That Brendan Fraser plays a Neanderthal in Encino Man is a good metaphor for this early stage of his comic career -- he's developed some of the physical and vocal patterns of his later success, but he clearly hasn't yet evolved. Having shown promise in School Ties that same year, Fraser is no doubt acting down to the level of the material, which requires mostly grunts and wild gesticulations from him. Retrofitting a caveman with skateboarder duds and teen lingo was an inevitable idea for a movie, but Encino Man isn't quite as moronic as a viewer might expect, given Pauly Shore's involvement. At the center of either his own TV show or star vehicle, Shore is intolerable, but with less of the movie to carry, his grating schtick induces fewer groans. Aiming for the same audience as Bill & Ted's Excellent Adventure, and using the same Southern California high school setting and fish-out-of-water/time themes, Encino Man occasionally rises to the level of a harmless, guilty pleasure. Fraser's physical comedy warrants some laughs, and the writing earns the odd grin now and again. Hearty thanks also go to Sean Astin for offsetting some of Shore's antics. Still, this bone-headed outing is much better suited to high school boys fluent in Shore's dated dudespeak.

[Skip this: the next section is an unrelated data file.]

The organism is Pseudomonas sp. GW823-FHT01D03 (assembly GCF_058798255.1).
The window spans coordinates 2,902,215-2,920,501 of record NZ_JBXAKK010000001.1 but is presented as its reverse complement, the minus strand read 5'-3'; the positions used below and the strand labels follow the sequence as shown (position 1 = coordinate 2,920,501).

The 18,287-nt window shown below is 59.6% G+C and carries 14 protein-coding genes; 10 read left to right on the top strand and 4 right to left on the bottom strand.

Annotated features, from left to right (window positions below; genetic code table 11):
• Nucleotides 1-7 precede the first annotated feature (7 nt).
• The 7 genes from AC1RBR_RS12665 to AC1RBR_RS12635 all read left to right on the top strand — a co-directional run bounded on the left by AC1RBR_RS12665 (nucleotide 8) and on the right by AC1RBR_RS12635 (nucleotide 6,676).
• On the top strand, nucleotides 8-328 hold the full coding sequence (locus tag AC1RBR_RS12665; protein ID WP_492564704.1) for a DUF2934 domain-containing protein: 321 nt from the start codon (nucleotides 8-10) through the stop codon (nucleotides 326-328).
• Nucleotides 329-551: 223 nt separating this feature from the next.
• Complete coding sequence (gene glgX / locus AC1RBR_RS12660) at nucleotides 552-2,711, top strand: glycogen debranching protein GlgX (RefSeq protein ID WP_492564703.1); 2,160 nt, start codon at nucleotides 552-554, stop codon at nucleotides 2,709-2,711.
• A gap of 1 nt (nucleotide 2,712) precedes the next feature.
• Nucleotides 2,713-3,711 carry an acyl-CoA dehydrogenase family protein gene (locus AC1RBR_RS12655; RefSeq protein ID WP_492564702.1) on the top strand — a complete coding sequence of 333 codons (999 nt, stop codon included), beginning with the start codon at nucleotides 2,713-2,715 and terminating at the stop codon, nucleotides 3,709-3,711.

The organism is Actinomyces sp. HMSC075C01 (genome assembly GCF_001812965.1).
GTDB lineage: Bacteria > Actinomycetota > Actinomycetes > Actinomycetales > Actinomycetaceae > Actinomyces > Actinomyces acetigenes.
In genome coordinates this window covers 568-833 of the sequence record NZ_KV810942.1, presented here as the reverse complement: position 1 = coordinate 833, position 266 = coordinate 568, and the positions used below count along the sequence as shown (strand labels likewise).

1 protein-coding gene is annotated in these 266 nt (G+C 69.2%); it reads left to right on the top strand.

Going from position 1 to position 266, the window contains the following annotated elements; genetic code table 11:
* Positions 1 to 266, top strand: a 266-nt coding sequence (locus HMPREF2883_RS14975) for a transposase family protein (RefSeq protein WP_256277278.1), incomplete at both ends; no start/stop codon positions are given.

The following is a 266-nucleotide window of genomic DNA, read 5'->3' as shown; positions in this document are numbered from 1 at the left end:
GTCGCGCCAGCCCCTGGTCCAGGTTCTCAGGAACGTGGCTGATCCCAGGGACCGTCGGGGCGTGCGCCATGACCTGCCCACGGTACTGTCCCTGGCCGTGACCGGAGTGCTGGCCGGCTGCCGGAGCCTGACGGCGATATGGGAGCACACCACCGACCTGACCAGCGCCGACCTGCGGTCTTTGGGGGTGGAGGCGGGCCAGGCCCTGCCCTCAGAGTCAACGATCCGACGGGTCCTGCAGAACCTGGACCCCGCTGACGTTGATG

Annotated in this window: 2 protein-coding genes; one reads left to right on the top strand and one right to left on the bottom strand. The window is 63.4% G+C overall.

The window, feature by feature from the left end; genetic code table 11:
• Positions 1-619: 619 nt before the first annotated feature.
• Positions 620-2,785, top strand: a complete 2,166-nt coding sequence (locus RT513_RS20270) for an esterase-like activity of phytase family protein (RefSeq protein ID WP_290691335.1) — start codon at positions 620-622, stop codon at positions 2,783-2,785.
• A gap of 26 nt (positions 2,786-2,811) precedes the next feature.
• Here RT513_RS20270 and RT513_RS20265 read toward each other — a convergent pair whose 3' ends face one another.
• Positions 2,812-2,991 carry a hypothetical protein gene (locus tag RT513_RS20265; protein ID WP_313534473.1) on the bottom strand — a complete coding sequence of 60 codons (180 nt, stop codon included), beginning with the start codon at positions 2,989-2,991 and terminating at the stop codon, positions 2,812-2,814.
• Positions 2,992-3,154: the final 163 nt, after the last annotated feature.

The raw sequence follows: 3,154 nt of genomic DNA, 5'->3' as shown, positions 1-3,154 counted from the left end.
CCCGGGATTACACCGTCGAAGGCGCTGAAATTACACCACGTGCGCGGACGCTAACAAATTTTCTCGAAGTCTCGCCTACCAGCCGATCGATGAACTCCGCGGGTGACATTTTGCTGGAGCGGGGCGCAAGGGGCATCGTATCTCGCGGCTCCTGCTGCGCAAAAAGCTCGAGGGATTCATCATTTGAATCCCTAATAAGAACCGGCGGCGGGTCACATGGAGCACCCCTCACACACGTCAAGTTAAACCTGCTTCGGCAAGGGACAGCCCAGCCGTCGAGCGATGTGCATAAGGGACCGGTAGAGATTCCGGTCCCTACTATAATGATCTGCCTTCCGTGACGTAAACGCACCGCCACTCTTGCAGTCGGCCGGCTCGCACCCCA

by Derek Armstrong review